Tuesday, July 10, 2012

Novel Spotlight - THE LITTLE WOODS, by McCormick Templeman

July is in full swing! Huzzah! Americans are sunbaking, Australians are hibernating, and because I have so many wonderful writer friends—many of whom have novels coming out in the near future—I’ve decided to add a section to my blog which will be aptly named … 

*drum roll*


*cue The Price is Right-like music*

The first spotlight will be cast on a YA novel by McCormick Templeman! *dances* I cannot tell you how long I’ve been waiting to read her debut, THE LITTLE WOODS. What I can tell you is that McCormick is a delight to know. I would sell my left kidney to meet her in person because she is … honestly … that ... awesome. You can check out her website here, and follow her on Twitter here.

About McCormick (from her website)
McCormick Templeman is descended from musicians and criminals. She holds a BA in English Literature from Reed College and an MFA in Writing and Poetics from Naropa University. She lives in California with some people and some stuff.

About the book:

Unexplained disappearances. Suspicious deaths. There's something wrong with the woods behind St. Bede's Academy.

When Cally Wood starts at St. Bede's halfway through her junior year, she's suddenly thrust into a world of privilege and prestige, and in no time flat, she learns to navigate the complex social world of the upper echelon. But amid the illicit romances and weekend-long parties, Cally discovers that a brilliant but troubled girl named Iris disappeared from St. Bede's just a few months ago. Most people assume she ran away, but the police still haven't found her. And Iris wouldn't be the first girl to go missing from the school. Ten years ago, Cally's sister was visiting a friend from camp at St. Bede's when both girls vanished from their beds.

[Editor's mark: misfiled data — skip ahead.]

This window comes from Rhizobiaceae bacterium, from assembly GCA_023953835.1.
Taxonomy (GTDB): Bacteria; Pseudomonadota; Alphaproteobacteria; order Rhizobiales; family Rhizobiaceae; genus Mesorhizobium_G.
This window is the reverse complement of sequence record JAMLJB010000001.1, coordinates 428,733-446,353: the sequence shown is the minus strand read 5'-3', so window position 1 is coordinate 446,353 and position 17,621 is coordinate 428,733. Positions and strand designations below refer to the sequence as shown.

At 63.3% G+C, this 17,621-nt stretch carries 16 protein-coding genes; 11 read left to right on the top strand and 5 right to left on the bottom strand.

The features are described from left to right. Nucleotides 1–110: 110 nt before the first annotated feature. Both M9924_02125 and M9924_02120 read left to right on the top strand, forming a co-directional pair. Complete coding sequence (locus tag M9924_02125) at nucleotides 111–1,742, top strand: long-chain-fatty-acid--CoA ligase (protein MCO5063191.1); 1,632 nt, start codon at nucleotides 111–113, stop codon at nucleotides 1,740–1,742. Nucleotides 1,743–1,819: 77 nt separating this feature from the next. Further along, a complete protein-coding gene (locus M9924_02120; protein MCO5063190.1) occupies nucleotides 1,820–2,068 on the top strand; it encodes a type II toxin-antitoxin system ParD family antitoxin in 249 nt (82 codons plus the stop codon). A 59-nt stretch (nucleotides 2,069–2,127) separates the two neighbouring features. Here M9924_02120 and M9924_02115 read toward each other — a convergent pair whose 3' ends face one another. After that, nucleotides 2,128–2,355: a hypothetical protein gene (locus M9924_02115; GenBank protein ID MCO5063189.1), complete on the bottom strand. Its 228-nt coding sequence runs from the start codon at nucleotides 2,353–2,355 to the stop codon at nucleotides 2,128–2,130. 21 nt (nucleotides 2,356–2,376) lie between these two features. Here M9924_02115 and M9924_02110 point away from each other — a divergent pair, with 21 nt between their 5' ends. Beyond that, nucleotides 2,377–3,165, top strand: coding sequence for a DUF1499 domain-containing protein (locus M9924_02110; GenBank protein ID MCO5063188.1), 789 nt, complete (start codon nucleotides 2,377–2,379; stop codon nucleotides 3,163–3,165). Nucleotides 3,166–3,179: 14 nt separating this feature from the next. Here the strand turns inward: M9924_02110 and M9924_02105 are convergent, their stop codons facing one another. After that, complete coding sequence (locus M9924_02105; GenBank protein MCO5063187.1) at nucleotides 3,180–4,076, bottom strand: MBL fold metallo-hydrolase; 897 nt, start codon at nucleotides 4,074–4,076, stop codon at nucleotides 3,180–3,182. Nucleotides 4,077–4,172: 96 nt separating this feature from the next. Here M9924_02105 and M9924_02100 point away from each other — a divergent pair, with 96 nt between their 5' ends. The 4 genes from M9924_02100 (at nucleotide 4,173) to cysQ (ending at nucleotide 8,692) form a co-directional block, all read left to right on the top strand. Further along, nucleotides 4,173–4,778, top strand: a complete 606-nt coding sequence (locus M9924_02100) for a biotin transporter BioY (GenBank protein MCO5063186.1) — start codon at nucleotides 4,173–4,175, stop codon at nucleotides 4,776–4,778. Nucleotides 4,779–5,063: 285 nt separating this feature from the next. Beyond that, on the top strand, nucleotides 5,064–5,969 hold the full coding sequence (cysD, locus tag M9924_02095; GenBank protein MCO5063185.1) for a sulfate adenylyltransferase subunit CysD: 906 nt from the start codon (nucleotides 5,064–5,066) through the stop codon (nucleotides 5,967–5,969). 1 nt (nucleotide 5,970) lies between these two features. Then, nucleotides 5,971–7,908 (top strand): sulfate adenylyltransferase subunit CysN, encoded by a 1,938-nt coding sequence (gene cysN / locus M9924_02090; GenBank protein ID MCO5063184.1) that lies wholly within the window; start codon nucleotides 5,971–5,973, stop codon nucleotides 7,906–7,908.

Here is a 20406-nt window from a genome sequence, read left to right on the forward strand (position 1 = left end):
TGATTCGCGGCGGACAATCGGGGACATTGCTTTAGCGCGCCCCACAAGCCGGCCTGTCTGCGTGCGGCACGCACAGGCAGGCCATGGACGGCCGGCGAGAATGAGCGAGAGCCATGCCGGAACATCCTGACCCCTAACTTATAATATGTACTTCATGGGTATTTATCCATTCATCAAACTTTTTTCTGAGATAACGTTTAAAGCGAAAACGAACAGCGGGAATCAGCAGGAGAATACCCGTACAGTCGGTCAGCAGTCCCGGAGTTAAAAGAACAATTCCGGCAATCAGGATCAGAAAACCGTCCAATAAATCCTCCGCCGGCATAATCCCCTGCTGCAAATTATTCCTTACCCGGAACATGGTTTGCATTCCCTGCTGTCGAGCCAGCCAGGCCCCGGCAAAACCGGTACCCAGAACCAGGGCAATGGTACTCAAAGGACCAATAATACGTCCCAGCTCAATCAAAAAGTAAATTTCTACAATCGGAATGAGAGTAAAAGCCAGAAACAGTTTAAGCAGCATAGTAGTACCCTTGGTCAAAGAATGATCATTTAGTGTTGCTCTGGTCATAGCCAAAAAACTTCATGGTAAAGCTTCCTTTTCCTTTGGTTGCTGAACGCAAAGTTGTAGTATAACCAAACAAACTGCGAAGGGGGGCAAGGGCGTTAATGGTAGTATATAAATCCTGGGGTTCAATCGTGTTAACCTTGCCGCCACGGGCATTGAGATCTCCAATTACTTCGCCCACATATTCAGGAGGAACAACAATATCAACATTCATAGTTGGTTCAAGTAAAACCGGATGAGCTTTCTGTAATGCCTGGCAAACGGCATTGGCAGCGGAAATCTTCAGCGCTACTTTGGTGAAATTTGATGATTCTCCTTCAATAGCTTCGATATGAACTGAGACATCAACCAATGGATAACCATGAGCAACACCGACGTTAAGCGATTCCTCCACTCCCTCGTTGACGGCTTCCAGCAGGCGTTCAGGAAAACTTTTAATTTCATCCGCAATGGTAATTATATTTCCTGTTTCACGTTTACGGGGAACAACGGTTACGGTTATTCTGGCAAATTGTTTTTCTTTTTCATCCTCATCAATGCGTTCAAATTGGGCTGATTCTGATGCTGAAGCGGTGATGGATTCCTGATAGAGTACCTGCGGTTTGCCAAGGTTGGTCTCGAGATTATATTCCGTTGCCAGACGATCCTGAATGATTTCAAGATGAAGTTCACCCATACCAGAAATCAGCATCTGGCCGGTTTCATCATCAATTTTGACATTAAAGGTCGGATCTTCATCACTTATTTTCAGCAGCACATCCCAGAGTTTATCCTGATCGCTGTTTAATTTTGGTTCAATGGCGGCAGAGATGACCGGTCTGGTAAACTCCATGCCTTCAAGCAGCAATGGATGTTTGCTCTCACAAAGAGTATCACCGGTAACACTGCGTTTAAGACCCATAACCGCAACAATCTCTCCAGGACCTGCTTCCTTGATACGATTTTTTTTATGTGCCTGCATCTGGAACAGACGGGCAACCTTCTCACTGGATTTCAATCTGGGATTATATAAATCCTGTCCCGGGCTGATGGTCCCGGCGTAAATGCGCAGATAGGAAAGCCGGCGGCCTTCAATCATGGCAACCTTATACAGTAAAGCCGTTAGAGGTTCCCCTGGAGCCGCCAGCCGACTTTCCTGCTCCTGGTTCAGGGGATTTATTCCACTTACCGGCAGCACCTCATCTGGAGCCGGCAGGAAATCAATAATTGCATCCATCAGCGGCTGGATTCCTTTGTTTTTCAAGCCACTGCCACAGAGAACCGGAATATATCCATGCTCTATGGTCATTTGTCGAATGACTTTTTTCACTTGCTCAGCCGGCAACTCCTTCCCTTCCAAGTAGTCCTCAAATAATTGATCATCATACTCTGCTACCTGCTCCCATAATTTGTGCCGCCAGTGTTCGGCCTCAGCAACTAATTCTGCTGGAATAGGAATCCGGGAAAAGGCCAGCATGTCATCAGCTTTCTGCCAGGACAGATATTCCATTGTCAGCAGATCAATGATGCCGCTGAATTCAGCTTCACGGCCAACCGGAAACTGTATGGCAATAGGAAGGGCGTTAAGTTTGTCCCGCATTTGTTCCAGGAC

As Cally tries to unravel the mystery surrounding Iris--one she can't help but link to her own sister's disappearance--she discovers that beneath the surface of this elite school and its perfect students lies a web of secrets where rumors are indistinguishable from truths and it seems everyone has something to hide. 

Me: What I love about this premise is the possibilities surrounding why these girls are disappearing. Supernatural? Maybe. Serial killer? Could be. Alien abductions? I DON’T KNOW, BUT I WANNA. What inspired you to write THE LITTLE WOODS?

McCormick: I can’t say much about the specifics of the inspiration for the book without giving too much away, but I was goofing around in the New York Public Library reading case studies by a medical examiner from the early 1900s, when I stumbled across something that completely freaked me out. Suddenly this story popped into my head and I had to write it. THE LITTLE WOODS is very different from that initial conception (originally it was a historical mystery with an adult narrator), but its roots are the same, and that spark guided me through from start to finish.

Me: So it's NOT a memoir? ;)

McCormick: It is absolutely not a memoir. I think there is a little bit of me in every character I write, but I've never written anything that is really about me or my life. I like to make up friends and invent lives for them because why not? It's fun. But I did go to boarding school and I used the campus layout and tried to recapture that feeling of being trapped that I felt a lot during boarding school. But no, definitely not a memoir. 

Me: Phew! Glad to hear your boarding school experiences weren’t shrouded in murder mysteries. ;) What led you to those case studies in the public library?

McCormick: I had a day of classes that went from 8:30am to 10pm, and this one day a class was cancelled in the middle of the day. I couldn't stomach studying or doing something responsible, so I decided to walk up to the public library to goof around for a few hours. I went to the reading room and got a big stack of weird books just for fun, and that was one of them. When I finally went back to class, I was so obsessed with the novel idea that seemed to have just fallen in my lap, that I couldn't concentrate for the rest of the day. I started writing the book that very night.